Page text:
A visit to Tsavo ruby and tsavorite mining areas, Kenya (October 2007):

The following "Gemstone mines of Kenya" web pages presents the result of the two gemological expeditions to East Africa in Jul. and Aug. 2005 and Oct. 2007.

The July and August 2005 expedition was a join expedition financed by the AIGS gemological Laboratory in Bangkok, Thailand (where the author was then the Laboratory Director), the Gubelin Gem Lab, in Lucerne Switzerland and Jean Baptiste Senoble, a young gemologist who was interested, after completing his gemological studies at the AIGS, to discover where the gems which were fascinating him where coming from. It was possible thanks to the support of the ICA (International Colored stone Association).

The Oct 2007 expedition was also part of a larger expedition to East Africa initiated by Richard W. Hughes, the author of "Ruby and Sapphire". The author was then gemologist at the Gubelin Gem Lab. Two young gemologists: Guillaume Soubiraa and Michael Rogers, and one of Guillaume friends: Philippe Brunot joined us in this expedition to Kenya.

The purpose of these expeditions was to visit ruby, sapphire, alexandrite, emerald, tsavorite, tanzanite and tourmaline mines in Kenya and Tanzania for gemological research purpose. Origin determination of gemstones like rubies and sapphires is the passion and an important part of the work I had to do while working in gemological labs like AIGS, Gubelin or later GIA. It is then important for a gemologist willing to specialized himself in the origin determination of gemstones to collect data on gems not only studying the reference collection inside the gem lab but also directly at the source. As a former tour guide, turned into a gemologist, it is my pleasure to share the benefit of these expeditions with you and I hope that it will benefit to the people who welcomed and helped us in the field.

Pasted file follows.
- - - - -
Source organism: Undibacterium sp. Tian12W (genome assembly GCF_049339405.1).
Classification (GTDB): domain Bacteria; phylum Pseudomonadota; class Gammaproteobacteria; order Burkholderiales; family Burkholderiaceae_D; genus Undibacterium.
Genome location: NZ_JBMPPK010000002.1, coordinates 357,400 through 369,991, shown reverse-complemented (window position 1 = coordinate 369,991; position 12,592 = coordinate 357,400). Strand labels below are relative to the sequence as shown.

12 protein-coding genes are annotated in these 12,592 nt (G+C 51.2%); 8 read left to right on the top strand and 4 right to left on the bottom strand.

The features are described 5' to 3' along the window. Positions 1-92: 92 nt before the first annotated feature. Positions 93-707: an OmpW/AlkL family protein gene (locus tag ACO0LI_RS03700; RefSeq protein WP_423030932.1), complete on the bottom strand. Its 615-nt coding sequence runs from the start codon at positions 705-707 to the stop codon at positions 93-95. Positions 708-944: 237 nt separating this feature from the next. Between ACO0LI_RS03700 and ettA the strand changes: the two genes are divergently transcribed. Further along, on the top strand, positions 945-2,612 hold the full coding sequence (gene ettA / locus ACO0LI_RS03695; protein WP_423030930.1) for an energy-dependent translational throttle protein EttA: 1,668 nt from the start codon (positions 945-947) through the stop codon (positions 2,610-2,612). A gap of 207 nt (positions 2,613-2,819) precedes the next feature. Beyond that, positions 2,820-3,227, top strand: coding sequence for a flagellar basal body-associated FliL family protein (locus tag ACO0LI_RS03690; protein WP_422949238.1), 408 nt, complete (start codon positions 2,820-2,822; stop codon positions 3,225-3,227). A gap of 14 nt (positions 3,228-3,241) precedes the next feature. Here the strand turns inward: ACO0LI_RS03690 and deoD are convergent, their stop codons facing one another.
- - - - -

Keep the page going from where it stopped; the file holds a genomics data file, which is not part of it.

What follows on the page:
"A fine Tsavorite find"
Kenya tsavorite miner Genson Micheni Musa from the Tsavolite mine is proudly presenting to the author a fine tsavorite porphyroblast.
Photo: V. Pardieu, 2007

 

Please visit the following "Kenya Gemstone Mines" pages (All pages in the old design before Dec 2008)

1 a) Kenya, a Gemstone safari: Kenya main page

1 b) Kenya, Summer 2005 expedition report.

2) On the way to Tsavo: The Simba ruby mine:

3 ) Tsavo, Mengare Swamp: The "Rockland" (former "John Saul") ruby mine.

4 ) Tsavo, Mengare swamp: The "Aqua" (former "Penny Lane") ruby mine.

5 ) Tsavo, Mengare Swamp: The "Equator" ruby mine.

6) Tsavo, Mengare Swamp: The "Hard Rock" ruby mine.

7) Spinels from Kasigau:

8) The Tsavolite Tsavorite mine:

9) The Bocrest Tsavorite mine:

10 ) The Nadan Tsavorite mine

11) The Baraka Tsavorite mine

12) The Scorpion Tsavorite mine

13) Color change garnets:

14) The Baringo ruby mine

15) Special Thanks, interesting links and bibliography .



All the best,



July 31th, 2005 | Keywords:Kenya , Tsavo , Simba , Baringo , ruby , tsavorite , Bridges Travel |
Blog Title: Kenya 2005


A visit to gem markets and gem mining areas in Kenya (Summer 2005):

Abstract of the Kenya 2005 page (Available at that link):
This web page presents the field expedition lead by Vincent Pardieu (then Director of the AIGS Gemological Laboratory, Bangkok, Thailand) to Kenya in July 2005. This fieldtrip was part of the expedition supported by the AIGS gemological laboratory and the Gubelin Gem Lab with the help of ICA to Asia and Africa during summer 2005. During that expedition the author was helped by Jean Baptiste Senoble, a young French gemologist who studied gemology at AIGS in Bangkok in 2005.



That expedition was planned with the support of ICA Member Suzie Kennedy and her husband Kennedy Khamwathi, a couple of Nairobi based Kenyan gem merchants. We started our visit traveling from Nairobi to Simba, a new ruby deposit on the road linking Nairobi to Voi and Mombasa. Then we continued to the Tsavo area visiting numerous ruby and tsavorite mines. Finally we returned to Nairobi to travel north and visit the Baringo area producing interesting basalt related rubies.



"ICA member Suzie Kennedy presenting a parcel of rough Baringo rubies".
Photo: V. Pardieu/AIGS/Gubelin Gem Lab/ICA, 2005

 

 



All the best,



Important Note: Vincent Pardieu is an employee of GIA (Gemological Institute of America) Laboratory Bangkok since Dec 2008. Any views expressed on this website - and in particular any views expressed by Vincent Pardieu - are the authors' opinions and do not necessarily reflect the opinions of GIA or GIA Laboratory Bangkok. GIA takes no responsibility and assumes no liability for any content on this website nor is GIA liable for any mistakes or omissions you may encounter. GIA is in particular not screening, editing or monitoring the content on this website and has no possibility to remove, screen or edit any content.